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Further Information

Balrownie Farm is an exceptionally well equipped Angus arable farm, with a renovated and well presented farmhouse, and an extensive and modern range of farm buildings. It has been farmed by the seller's family since the 1930s. The farmlands of Lummington, which include fields 17, 18 and 19, were acquired in 1986. The farm now extends to some 494.01 acres with 390.62 acres arable. It is farmed as an arable unit, growing spring barley for malting, winter barley, and winter oil seed rape, with land let for vining peas and for seed potatoes. In addition the sellers have run a grain drying and storage business, with some 6800 tonnes of grain storage. This business was expanded in 2000 and includes a Law Denis dryer, together with a dresser and cleaner. The dryer has a reported capacity of 12 tonnes/hour for malting or 20 tonnes/hour for feed. There is a weighbridge. It is an easily managed farm with minor public roads, on either side of the farm, and internal farm tracks, providing ease of access to the fields.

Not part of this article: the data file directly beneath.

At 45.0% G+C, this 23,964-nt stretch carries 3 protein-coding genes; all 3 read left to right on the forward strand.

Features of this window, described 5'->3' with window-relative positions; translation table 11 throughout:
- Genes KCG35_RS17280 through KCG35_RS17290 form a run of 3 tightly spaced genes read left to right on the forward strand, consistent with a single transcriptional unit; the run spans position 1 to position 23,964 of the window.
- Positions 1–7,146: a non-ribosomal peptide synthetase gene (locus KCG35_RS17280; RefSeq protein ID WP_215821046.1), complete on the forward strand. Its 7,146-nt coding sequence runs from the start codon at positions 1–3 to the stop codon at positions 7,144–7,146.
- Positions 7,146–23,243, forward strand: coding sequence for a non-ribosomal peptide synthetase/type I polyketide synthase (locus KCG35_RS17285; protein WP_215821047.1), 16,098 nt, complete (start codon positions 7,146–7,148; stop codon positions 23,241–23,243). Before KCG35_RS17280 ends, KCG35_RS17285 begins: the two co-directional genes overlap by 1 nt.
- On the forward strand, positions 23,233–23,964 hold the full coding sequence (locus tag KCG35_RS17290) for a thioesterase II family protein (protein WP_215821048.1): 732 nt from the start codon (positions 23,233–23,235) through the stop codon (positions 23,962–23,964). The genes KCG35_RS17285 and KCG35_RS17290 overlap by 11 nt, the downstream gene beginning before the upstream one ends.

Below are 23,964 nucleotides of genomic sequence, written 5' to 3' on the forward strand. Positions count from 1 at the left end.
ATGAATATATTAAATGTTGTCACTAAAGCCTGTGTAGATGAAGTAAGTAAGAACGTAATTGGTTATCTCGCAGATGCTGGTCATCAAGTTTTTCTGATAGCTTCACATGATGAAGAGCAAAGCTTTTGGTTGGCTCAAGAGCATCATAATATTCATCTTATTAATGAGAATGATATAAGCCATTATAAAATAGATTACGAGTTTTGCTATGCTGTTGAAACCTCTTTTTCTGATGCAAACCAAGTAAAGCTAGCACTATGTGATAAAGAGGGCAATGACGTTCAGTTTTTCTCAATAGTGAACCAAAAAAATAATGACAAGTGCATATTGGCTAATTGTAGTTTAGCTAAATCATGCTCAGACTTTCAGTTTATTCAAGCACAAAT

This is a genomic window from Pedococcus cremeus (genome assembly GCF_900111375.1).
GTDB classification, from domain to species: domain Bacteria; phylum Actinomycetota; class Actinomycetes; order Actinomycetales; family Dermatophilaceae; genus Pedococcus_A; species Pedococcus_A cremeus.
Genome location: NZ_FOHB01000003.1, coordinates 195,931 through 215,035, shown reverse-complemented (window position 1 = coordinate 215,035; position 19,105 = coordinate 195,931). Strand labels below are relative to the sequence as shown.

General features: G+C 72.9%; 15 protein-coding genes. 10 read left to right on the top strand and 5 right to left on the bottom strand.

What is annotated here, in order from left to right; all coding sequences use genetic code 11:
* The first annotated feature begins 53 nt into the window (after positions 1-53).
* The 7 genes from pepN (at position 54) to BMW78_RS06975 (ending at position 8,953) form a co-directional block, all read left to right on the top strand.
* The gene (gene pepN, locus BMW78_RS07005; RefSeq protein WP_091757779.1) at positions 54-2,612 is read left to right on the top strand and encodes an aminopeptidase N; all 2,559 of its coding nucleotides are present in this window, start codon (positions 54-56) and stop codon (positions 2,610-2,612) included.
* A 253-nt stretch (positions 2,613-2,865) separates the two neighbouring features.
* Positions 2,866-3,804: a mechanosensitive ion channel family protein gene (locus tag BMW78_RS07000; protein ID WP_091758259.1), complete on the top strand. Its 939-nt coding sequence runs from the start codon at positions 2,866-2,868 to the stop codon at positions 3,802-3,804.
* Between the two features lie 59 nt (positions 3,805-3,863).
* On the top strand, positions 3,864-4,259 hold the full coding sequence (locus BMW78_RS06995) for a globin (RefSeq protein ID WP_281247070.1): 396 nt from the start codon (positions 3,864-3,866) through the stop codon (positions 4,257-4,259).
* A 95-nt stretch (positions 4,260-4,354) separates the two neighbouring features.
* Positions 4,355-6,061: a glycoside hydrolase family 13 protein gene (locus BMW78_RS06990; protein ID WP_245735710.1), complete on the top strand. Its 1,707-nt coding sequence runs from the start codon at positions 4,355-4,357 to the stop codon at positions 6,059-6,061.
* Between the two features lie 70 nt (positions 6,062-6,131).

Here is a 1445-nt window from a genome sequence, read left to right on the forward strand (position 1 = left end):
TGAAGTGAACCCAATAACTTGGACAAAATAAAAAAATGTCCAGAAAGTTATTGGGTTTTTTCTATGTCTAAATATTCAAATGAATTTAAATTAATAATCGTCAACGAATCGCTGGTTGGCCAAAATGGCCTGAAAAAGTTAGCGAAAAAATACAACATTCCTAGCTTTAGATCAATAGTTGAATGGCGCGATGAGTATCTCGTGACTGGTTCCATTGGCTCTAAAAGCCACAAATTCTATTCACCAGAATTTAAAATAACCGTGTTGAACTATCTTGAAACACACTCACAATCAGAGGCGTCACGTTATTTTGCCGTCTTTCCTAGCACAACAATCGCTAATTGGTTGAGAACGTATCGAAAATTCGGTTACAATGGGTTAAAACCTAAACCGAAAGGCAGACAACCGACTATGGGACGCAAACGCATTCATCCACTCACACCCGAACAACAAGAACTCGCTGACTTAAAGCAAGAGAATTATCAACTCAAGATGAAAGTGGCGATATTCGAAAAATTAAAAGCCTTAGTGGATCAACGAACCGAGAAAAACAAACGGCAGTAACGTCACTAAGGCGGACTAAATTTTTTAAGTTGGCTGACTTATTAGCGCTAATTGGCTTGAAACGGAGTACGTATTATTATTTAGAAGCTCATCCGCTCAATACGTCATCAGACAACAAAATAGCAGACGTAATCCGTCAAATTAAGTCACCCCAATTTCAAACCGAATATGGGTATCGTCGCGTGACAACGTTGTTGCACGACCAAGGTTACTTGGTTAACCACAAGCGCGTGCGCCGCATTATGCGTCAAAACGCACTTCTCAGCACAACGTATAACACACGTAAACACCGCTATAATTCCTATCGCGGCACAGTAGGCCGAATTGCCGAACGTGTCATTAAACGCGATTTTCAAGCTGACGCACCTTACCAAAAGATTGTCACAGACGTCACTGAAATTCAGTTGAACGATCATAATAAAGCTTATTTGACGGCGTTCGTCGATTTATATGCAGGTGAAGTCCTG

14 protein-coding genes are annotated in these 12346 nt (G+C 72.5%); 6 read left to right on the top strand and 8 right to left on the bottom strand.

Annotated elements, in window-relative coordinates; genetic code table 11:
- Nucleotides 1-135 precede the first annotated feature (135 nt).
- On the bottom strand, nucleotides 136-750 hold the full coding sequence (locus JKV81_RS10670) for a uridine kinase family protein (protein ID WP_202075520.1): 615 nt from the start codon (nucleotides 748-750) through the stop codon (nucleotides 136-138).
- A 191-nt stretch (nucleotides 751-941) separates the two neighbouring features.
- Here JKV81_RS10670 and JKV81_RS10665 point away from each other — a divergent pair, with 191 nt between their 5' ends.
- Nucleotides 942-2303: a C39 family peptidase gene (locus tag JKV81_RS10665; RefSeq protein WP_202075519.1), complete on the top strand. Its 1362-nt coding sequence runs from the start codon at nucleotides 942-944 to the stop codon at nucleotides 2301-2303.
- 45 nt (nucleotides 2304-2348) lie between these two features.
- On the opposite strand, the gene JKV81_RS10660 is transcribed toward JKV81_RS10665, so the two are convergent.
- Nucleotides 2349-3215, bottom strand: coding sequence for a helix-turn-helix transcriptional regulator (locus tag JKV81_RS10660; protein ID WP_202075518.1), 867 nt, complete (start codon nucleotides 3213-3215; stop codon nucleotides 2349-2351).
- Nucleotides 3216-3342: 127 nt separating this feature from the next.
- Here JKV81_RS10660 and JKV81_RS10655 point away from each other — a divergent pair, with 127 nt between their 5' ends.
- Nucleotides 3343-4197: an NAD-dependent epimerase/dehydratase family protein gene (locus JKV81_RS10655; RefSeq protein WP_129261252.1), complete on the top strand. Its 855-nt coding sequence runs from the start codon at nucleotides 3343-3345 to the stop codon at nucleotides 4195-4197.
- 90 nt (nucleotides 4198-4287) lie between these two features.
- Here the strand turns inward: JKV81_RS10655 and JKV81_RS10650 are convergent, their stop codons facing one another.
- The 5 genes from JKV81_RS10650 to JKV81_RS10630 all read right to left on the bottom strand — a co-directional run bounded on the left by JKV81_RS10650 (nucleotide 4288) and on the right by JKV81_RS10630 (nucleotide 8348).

Farmhouse

Balrownie Farm benefits from an attractive, south facing farmhouse, which was extended just over 100 years ago. Balrownie was originally a let farm on a local estate and as such there are a number of good trees in the gardens around the house including a fine Wellingtonia (or sequoia, also known as a giant redwood), monkey puzzle and copper beech. The house was refurbished in the 1990s. In 1995 the kitchen and downstairs shower room were renewed, the central heating was replaced and double glazing installed. Most of the house is double glazed, with some secondary glazing. The house was reharled in 2016, and while modernised, it still retains many of its period features such as cornicings and panelled doors.